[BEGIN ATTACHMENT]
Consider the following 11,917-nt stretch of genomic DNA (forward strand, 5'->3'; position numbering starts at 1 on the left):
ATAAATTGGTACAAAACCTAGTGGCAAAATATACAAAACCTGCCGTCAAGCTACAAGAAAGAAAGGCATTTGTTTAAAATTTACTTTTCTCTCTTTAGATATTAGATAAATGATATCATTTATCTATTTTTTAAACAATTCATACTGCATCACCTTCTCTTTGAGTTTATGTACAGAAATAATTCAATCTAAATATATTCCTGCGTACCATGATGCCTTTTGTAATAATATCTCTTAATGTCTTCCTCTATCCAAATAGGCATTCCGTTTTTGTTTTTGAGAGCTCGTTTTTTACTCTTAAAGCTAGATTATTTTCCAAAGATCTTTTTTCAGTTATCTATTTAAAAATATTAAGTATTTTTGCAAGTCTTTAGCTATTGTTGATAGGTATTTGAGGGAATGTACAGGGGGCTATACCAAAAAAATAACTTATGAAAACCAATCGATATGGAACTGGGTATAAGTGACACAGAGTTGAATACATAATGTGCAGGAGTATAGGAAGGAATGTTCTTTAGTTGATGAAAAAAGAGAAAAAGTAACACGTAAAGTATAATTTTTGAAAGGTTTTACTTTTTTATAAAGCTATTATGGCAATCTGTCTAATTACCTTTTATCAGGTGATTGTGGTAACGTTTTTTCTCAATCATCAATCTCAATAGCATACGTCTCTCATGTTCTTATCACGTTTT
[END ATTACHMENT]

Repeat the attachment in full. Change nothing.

Consider the following 11,917-nt stretch of genomic DNA (forward strand, 5'->3'; position numbering starts at 1 on the left):
ATAAATTGGTACAAAACCTAGTGGCAAAATATACAAAACCTGCCGTCAAGCTACAAGAAAGAAAGGCATTTGTTTAAAATTTACTTTTCTCTCTTTAGATATTAGATAAATGATATCATTTATCTATTTTTTAAACAATTCATACTGCATCACCTTCTCTTTGAGTTTATGTACAGAAATAATTCAATCTAAATATATTCCTGCGTACCATGATGCCTTTTGTAATAATATCTCTTAATGTCTTCCTCTATCCAAATAGGCATTCCGTTTTTGTTTTTGAGAGCTCGTTTTTTACTCTTAAAGCTAGATTATTTTCCAAAGATCTTTTTTCAGTTATCTATTTAAAAATATTAAGTATTTTTGCAAGTCTTTAGCTATTGTTGATAGGTATTTGAGGGAATGTACAGGGGGCTATACCAAAAAAATAACTTATGAAAACCAATCGATATGGAACTGGGTATAAGTGACACAGAGTTGAATACATAATGTGCAGGAGTATAGGAAGGAATGTTCTTTAGTTGATGAAAAAAGAGAAAAAGTAACACGTAAAGTATAATTTTTGAAAGGTTTTACTTTTTTATAAAGCTATTATGGCAATCTGTCTAATTACCTTTTATCAGGTGATTGTGGTAACGTTTTTTCTCAATCATCAATCTCAATAGCATACGTCTCTCATGTTCTTATCACGTTTT